The UN Has Your Playlists for Its International Day of HappinessSangwon Yoon
Forget Ukraine, Iran’s nuclear program and Islamic State. Friday is the International Day of Happiness, and the United Nations has the world’s happiest playlists ready.
The UN joined with various celebrities and two online music streaming services, Pandora Inc. and MixRadio, to compile collections of music designed to make the world joyful.
Pharrell Williams, who won a Grammy Award for the song “Happy,” created a station on Pandora that features songs by artists including Jamiroquai, the O’Jays and Ray Charles. The playlist on MixRadio, curated by Australian singer and actor Cody Simpson, showcases favorite songs of celebrities such as actor Charlize Theron, Chinese pianist Lang Lang and French disc jockey David Guetta.
“In a year where there is so much turmoil in the world, from social conflict to climate change, we need moments to stop and celebrate happiness,” said Williams, the Grammy-winning musician. “We believe that happiness can change the world.”
One playlist includes “Kiss” by Prince, at the suggestion of Britney Spears, who said on the MixRadio website that the song makes her want to dance. “Zip-a-Dee-Doo-Dah” by James Baskett was included at the request of actor Michael Douglas.
James Blunt, the British pop singer who served in Kosovo as an British Army officer, said on the MixRadio site that he’ll be listening to “We Are Young” by Fun. Ed Sheeran, another British singer-songwriter, recommends listening to his favorite happy song: “Independent Woman” by Destiny’s Child.
Once the music is on, you, too, can join the “Global Happy Party” by uploading photos and tweets under hashtags #HappySoundsLike, #happyday and #happyplanet, the UN Foundation said.
“On this day, we are using the universal language of music to show solidarity with the millions of people around the world suffering from poverty, human rights abuses, humanitarian crises and the effects of environmental degradation and climate change,” UN Secretary-General Ban Ki-moon said in a video.
“Happiness may have different meanings for different people,” Ban said. “But we can all agree that it means working to end conflict, poverty and other unfortunate conditions in which so many of our fellow human beings live.”
“The pursuit of happiness lies at the core of human endeavors,” he said, adding that he is happiest when he listens to “Signed, Sealed, Delivered” by his Messenger of Peace Stevie Wonder.
Since 2012, when the UN General Assembly declared Mar. 20 the International Day of Happiness and recognized happiness as a basic human right, the number of people killed in terrorist attacks and the world’s 20 bloodiest wars have increased by at least a third. The UN is struggling to help the largest number of refugees and people in need of humanitarian aid that it has seen since it was created in 1945.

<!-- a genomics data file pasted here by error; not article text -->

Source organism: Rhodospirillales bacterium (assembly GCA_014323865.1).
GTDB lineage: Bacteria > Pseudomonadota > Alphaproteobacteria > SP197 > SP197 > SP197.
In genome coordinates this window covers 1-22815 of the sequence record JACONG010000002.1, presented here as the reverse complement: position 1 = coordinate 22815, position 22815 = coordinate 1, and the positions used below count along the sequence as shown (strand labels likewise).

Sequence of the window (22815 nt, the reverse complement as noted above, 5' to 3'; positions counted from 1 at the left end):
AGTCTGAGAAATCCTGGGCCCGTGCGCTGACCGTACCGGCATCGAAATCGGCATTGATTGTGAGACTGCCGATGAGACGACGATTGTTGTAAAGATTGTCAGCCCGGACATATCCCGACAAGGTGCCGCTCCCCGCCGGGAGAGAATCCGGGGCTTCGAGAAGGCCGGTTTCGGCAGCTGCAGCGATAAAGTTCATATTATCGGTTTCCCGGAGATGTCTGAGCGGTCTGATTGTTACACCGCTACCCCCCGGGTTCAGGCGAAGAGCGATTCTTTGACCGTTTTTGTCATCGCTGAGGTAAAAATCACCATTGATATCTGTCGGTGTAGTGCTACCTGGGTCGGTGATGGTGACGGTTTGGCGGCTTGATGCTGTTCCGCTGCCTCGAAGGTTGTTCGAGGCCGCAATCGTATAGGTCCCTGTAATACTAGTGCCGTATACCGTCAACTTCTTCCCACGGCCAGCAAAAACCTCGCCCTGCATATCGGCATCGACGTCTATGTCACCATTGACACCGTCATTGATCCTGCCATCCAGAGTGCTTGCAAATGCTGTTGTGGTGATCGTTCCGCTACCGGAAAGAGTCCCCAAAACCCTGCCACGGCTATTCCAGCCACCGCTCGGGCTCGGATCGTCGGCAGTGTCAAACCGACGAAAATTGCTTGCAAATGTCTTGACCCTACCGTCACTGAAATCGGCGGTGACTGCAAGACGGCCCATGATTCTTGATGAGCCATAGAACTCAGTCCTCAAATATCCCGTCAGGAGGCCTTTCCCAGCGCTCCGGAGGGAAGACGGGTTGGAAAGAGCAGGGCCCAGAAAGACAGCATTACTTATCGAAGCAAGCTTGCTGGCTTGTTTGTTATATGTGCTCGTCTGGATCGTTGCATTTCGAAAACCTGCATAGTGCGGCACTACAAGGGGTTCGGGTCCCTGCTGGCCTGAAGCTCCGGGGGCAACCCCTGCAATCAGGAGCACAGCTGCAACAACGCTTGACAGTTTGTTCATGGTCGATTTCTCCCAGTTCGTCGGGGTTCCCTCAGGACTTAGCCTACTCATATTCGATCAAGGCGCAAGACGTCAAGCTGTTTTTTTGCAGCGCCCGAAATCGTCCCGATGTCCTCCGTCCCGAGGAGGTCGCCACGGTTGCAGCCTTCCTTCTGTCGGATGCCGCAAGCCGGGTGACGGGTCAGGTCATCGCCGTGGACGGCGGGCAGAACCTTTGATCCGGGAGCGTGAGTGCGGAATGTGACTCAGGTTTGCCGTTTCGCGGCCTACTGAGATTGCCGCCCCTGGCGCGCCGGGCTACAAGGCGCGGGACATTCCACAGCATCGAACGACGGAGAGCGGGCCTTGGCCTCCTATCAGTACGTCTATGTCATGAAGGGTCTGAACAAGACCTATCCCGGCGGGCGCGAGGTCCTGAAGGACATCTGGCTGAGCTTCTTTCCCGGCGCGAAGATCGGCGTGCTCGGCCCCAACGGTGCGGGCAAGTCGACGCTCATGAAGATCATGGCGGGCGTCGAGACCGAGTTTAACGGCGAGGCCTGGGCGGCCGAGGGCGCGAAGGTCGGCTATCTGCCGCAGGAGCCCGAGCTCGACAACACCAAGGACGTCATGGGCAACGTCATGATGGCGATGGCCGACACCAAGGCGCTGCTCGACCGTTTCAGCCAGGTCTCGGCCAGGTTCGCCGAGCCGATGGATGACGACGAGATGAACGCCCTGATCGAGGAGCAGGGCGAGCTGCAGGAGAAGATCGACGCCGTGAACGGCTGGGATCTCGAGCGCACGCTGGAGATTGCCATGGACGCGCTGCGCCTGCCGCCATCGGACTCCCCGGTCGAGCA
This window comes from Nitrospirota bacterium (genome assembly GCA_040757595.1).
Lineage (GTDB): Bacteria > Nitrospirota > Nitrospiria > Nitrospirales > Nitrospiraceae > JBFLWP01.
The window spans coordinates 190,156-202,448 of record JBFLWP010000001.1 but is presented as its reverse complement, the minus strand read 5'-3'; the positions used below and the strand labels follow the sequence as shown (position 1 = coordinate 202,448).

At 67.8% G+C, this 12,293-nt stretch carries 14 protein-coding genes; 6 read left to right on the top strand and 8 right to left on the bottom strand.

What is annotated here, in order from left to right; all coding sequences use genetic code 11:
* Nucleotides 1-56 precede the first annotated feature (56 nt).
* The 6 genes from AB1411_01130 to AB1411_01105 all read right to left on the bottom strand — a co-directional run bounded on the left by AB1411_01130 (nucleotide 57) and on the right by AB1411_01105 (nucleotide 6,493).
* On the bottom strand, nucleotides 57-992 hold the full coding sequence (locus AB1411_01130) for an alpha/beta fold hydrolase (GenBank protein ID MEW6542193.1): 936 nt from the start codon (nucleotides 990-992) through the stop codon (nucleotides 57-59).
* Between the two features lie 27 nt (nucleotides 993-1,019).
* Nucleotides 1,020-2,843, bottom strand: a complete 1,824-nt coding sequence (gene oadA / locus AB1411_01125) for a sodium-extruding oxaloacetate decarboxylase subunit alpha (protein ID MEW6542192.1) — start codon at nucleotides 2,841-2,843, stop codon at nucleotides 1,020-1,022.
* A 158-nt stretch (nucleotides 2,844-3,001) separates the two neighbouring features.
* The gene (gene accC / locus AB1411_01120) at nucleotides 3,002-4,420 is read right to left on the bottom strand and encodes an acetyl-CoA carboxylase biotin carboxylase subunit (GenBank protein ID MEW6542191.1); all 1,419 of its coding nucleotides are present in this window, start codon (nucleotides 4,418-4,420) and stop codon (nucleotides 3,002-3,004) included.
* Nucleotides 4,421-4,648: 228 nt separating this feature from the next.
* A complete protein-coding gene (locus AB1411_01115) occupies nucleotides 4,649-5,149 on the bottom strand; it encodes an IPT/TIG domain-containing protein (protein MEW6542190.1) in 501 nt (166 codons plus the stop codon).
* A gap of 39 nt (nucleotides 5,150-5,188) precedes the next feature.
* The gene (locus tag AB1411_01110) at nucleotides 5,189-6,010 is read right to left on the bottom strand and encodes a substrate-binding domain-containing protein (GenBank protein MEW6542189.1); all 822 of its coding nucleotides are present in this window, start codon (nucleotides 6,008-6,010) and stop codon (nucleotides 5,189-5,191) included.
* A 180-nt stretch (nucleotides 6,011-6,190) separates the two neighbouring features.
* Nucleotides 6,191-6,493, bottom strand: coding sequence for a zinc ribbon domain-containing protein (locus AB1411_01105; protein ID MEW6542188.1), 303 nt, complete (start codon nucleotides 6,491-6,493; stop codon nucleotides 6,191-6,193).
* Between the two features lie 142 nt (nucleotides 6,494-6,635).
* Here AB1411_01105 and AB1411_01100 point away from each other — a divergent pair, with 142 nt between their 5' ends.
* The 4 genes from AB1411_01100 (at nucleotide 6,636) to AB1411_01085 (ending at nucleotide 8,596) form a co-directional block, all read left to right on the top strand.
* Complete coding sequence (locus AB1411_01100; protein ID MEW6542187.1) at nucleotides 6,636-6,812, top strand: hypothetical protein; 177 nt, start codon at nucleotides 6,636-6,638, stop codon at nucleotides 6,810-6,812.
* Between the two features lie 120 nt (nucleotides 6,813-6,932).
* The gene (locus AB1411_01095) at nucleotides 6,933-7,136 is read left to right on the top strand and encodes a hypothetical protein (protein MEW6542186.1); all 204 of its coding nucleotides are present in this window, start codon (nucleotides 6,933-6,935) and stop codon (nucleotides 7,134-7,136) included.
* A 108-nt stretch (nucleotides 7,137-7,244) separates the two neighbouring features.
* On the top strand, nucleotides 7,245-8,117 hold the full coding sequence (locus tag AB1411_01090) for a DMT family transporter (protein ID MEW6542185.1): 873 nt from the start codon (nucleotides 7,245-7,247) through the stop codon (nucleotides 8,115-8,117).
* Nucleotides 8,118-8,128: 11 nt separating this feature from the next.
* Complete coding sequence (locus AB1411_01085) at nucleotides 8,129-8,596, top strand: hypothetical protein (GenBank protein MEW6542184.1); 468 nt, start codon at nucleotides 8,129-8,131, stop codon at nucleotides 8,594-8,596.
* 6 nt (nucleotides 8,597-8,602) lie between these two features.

More than 51.2 million people have been forced out of their homes to become refugees, displaced people or asylum seekers, according to the UN.
In December, the UN’s aid coordination office made its biggest humanitarian aid appeal ever, asking donors to provide $16.4 billion. The funds will pay for aid which will be delivered throughout this year to an estimated 78 million people in need in 12 major crises spanning 12 countries, the office said.
Even so, the world is generally happy, with at least 70 percent of adults in 143 countries reporting that they laugh a lot and are well-rested, according to the annual Positive Experience Index conducted by Gallup Inc. Syrians are the saddest people in the world, while Paraguayans are the happiest, according to Gallup’s latest data.
People in war-torn Syria are missing from the list because the report was issued before their data were finalized.
Gallup last year asked people 15 and older in 143 countries if they had five positive experiences on the day before the survey. More than 70 percent of people worldwide said they experienced a lot of enjoyment, smiled or laughed a lot and felt well-rested and treated with respect.
The telephone and face-to face interviews with approximately 1,000 people in each country carried margins of error ranging from plus-or-minus 2.1 percent to plus-or-minus 5.3 percent, according to Gallup.